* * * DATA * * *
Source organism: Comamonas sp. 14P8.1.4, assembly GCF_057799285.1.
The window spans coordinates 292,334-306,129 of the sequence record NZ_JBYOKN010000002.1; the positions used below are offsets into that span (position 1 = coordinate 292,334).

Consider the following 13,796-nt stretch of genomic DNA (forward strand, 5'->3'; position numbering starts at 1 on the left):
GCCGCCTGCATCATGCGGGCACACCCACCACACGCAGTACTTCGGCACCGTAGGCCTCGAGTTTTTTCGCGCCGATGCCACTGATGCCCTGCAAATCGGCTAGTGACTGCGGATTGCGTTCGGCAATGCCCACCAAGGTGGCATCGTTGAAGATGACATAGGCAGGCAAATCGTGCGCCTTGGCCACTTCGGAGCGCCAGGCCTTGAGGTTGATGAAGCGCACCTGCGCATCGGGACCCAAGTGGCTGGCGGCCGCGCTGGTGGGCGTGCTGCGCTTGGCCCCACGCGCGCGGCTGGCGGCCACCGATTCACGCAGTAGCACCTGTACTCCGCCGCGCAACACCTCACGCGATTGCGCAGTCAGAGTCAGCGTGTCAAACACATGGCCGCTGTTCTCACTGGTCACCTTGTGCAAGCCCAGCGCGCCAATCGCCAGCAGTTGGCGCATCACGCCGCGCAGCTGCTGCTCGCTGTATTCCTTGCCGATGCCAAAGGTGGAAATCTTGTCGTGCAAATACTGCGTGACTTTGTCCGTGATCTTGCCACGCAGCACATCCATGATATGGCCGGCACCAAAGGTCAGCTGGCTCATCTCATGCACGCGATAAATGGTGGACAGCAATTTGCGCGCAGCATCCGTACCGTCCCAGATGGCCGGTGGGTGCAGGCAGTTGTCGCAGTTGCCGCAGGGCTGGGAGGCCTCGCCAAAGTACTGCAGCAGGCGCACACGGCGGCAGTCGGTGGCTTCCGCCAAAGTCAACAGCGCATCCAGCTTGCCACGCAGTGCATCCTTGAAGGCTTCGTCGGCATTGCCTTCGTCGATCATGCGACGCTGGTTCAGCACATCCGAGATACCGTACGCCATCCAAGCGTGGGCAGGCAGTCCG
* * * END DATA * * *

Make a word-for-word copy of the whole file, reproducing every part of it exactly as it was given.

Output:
Source organism: Comamonas sp. 14P8.1.4, assembly GCF_057799285.1.
The window spans coordinates 292,334-306,129 of the sequence record NZ_JBYOKN010000002.1; the positions used below are offsets into that span (position 1 = coordinate 292,334).

Consider the following 13,796-nt stretch of genomic DNA (forward strand, 5'->3'; position numbering starts at 1 on the left):
GCCGCCTGCATCATGCGGGCACACCCACCACACGCAGTACTTCGGCACCGTAGGCCTCGAGTTTTTTCGCGCCGATGCCACTGATGCCCTGCAAATCGGCTAGTGACTGCGGATTGCGTTCGGCAATGCCCACCAAGGTGGCATCGTTGAAGATGACATAGGCAGGCAAATCGTGCGCCTTGGCCACTTCGGAGCGCCAGGCCTTGAGGTTGATGAAGCGCACCTGCGCATCGGGACCCAAGTGGCTGGCGGCCGCGCTGGTGGGCGTGCTGCGCTTGGCCCCACGCGCGCGGCTGGCGGCCACCGATTCACGCAGTAGCACCTGTACTCCGCCGCGCAACACCTCACGCGATTGCGCAGTCAGAGTCAGCGTGTCAAACACATGGCCGCTGTTCTCACTGGTCACCTTGTGCAAGCCCAGCGCGCCAATCGCCAGCAGTTGGCGCATCACGCCGCGCAGCTGCTGCTCGCTGTATTCCTTGCCGATGCCAAAGGTGGAAATCTTGTCGTGCAAATACTGCGTGACTTTGTCCGTGATCTTGCCACGCAGCACATCCATGATATGGCCGGCACCAAAGGTCAGCTGGCTCATCTCATGCACGCGATAAATGGTGGACAGCAATTTGCGCGCAGCATCCGTACCGTCCCAGATGGCCGGTGGGTGCAGGCAGTTGTCGCAGTTGCCGCAGGGCTGGGAGGCCTCGCCAAAGTACTGCAGCAGGCGCACACGGCGGCAGTCGGTGGCTTCCGCCAAAGTCAACAGCGCATCCAGCTTGCCACGCAGTGCATCCTTGAAGGCTTCGTCGGCATTGCCTTCGTCGATCATGCGACGCTGGTTCAGCACATCCGAGATACCGTACGCCATCCAAGCGTGGGCAGGCAGTCCG